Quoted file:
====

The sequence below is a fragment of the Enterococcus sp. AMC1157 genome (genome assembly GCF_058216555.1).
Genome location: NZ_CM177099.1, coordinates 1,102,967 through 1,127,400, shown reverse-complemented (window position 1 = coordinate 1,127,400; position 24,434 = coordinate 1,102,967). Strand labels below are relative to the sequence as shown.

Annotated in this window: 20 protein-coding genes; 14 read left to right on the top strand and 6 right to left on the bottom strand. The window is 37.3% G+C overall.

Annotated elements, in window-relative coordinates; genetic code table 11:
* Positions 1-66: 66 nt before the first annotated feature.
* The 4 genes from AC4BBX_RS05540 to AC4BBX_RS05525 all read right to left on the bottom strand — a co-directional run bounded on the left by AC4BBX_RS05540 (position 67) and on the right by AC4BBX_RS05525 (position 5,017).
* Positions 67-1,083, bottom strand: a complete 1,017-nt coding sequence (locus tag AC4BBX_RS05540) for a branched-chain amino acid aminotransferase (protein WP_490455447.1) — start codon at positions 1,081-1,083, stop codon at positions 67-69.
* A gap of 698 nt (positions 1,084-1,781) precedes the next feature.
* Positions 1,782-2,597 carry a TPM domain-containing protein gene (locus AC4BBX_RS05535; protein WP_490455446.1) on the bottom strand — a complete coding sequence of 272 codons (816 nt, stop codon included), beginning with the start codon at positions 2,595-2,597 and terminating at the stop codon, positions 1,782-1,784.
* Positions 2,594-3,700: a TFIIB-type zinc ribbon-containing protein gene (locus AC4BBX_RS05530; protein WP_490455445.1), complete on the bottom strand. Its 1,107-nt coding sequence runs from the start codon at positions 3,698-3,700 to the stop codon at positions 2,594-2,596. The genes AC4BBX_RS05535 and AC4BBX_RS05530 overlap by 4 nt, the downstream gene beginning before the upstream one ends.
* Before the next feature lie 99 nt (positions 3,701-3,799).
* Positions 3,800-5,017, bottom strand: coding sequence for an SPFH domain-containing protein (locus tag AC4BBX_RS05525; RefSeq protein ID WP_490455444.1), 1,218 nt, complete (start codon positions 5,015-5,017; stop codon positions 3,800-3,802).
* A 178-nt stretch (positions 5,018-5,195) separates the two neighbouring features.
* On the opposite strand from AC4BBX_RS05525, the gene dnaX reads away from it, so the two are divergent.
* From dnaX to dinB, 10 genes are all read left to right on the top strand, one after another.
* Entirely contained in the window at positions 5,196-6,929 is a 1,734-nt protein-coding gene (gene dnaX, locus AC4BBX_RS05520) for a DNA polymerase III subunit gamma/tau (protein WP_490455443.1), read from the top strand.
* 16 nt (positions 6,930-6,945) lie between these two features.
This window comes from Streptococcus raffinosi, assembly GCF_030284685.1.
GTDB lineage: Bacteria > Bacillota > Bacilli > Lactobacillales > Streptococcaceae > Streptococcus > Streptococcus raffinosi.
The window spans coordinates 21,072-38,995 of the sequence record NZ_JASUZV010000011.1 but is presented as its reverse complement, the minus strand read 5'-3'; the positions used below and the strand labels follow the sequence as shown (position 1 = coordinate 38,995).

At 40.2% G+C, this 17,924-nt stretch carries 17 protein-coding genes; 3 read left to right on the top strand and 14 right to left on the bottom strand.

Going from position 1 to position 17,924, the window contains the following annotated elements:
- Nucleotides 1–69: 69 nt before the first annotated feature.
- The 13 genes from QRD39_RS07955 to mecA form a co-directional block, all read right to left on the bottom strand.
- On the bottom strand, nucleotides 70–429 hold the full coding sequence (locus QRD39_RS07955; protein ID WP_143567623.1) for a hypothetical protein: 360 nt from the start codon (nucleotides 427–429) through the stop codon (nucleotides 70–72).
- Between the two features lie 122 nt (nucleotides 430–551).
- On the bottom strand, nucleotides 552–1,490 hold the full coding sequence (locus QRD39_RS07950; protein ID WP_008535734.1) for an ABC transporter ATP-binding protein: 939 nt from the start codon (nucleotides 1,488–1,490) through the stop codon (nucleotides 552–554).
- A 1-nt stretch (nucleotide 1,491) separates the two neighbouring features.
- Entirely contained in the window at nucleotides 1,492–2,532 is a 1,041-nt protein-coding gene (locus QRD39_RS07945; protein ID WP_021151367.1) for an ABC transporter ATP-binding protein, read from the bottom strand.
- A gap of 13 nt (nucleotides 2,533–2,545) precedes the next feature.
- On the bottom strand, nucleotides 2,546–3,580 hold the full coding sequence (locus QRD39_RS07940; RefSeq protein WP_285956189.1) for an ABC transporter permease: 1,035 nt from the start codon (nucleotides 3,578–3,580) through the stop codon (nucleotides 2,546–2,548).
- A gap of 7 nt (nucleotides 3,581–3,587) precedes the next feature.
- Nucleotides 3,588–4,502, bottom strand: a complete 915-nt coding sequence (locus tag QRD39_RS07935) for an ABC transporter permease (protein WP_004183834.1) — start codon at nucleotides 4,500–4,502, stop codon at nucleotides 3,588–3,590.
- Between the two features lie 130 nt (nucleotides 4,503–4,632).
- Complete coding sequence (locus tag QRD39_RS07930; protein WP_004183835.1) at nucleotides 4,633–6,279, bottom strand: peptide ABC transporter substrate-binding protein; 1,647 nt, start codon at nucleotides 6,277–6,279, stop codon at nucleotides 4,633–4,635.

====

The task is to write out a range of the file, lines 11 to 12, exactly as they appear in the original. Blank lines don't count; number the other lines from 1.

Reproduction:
* Before the next feature lie 99 nt (positions 3,701-3,799).
* Positions 3,800-5,017, bottom strand: coding sequence for an SPFH domain-containing protein (locus tag AC4BBX_RS05525; RefSeq protein ID WP_490455444.1), 1,218 nt, complete (start codon positions 5,015-5,017; stop codon positions 3,800-3,802).